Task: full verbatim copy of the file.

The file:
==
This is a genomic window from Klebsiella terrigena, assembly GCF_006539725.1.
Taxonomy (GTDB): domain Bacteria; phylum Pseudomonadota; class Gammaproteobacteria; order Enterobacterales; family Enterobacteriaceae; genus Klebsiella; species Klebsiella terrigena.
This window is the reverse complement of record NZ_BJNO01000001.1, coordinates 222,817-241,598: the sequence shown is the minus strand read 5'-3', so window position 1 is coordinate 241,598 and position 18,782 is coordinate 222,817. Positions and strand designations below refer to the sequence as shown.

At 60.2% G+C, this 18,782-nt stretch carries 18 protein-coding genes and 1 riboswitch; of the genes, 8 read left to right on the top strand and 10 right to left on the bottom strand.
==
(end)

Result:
This is a genomic window from Klebsiella terrigena, assembly GCF_006539725.1.
Taxonomy (GTDB): domain Bacteria; phylum Pseudomonadota; class Gammaproteobacteria; order Enterobacterales; family Enterobacteriaceae; genus Klebsiella; species Klebsiella terrigena.
This window is the reverse complement of record NZ_BJNO01000001.1, coordinates 222,817-241,598: the sequence shown is the minus strand read 5'-3', so window position 1 is coordinate 241,598 and position 18,782 is coordinate 222,817. Positions and strand designations below refer to the sequence as shown.

At 60.2% G+C, this 18,782-nt stretch carries 18 protein-coding genes and 1 riboswitch; of the genes, 8 read left to right on the top strand and 10 right to left on the bottom strand.